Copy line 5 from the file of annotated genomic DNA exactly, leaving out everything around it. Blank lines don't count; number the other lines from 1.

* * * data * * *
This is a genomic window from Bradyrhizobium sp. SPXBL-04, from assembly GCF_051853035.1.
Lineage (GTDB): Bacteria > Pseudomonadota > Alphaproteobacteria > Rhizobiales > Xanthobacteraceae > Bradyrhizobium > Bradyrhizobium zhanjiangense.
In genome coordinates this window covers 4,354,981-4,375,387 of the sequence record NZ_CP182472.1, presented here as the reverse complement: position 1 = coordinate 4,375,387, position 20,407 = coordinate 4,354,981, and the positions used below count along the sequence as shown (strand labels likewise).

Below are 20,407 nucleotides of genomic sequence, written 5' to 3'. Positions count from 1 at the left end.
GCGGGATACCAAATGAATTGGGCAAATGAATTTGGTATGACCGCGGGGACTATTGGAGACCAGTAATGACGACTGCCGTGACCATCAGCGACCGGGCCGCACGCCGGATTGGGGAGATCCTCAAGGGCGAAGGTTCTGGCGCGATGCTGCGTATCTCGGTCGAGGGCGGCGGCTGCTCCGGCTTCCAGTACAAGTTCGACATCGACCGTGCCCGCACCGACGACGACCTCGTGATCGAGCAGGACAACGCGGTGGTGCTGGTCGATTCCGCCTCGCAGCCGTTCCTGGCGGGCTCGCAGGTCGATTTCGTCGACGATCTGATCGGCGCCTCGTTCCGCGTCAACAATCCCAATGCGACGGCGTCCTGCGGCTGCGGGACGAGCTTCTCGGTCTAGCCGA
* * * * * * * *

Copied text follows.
GCGGGATACCAAATGAATTGGGCAAATGAATTTGGTATGACCGCGGGGACTATTGGAGACCAGTAATGACGACTGCCGTGACCATCAGCGACCGGGCCGCACGCCGGATTGGGGAGATCCTCAAGGGCGAAGGTTCTGGCGCGATGCTGCGTATCTCGGTCGAGGGCGGCGGCTGCTCCGGCTTCCAGTACAAGTTCGACATCGACCGTGCCCGCACCGACGACGACCTCGTGATCGAGCAGGACAACGCGGTGGTGCTGGTCGATTCCGCCTCGCAGCCGTTCCTGGCGGGCTCGCAGGTCGATTTCGTCGACGATCTGATCGGCGCCTCGTTCCGCGTCAACAATCCCAATGCGACGGCGTCCTGCGGCTGCGGGACGAGCTTCTCGGTCTAGCCGA